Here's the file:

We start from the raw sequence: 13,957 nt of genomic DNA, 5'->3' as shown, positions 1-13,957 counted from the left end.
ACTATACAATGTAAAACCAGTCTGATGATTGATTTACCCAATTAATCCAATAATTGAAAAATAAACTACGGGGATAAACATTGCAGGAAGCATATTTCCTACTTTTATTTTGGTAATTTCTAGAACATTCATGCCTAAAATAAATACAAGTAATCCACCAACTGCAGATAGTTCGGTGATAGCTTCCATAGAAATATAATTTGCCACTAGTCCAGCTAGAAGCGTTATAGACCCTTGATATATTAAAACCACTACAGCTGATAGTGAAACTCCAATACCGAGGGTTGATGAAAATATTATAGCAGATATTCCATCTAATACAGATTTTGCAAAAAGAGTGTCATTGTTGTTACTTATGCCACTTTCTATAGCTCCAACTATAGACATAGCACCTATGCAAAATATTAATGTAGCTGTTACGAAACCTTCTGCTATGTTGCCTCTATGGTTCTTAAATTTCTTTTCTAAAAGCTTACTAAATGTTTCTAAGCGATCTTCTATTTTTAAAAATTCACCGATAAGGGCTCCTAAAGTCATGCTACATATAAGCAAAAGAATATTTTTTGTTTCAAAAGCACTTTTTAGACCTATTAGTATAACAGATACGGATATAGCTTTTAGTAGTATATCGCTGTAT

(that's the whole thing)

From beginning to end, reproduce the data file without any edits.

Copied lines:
We start from the raw sequence: 13,957 nt of genomic DNA, 5'->3' as shown, positions 1-13,957 counted from the left end.
ACTATACAATGTAAAACCAGTCTGATGATTGATTTACCCAATTAATCCAATAATTGAAAAATAAACTACGGGGATAAACATTGCAGGAAGCATATTTCCTACTTTTATTTTGGTAATTTCTAGAACATTCATGCCTAAAATAAATACAAGTAATCCACCAACTGCAGATAGTTCGGTGATAGCTTCCATAGAAATATAATTTGCCACTAGTCCAGCTAGAAGCGTTATAGACCCTTGATATATTAAAACCACTACAGCTGATAGTGAAACTCCAATACCGAGGGTTGATGAAAATATTATAGCAGATATTCCATCTAATACAGATTTTGCAAAAAGAGTGTCATTGTTGTTACTTATGCCACTTTCTATAGCTCCAACTATAGACATAGCACCTATGCAAAATATTAATGTAGCTGTTACGAAACCTTCTGCTATGTTGCCTCTATGGTTCTTAAATTTCTTTTCTAAAAGCTTACTAAATGTTTCTAAGCGATCTTCTATTTTTAAAAATTCACCGATAAGGGCTCCTAAAGTCATGCTACATATAAGCAAAAGAATATTTTTTGTTTCAAAAGCACTTTTTAGACCTATTAGTATAACAGATACGGATATAGCTTTTAGTAGTATATCGCTGTAT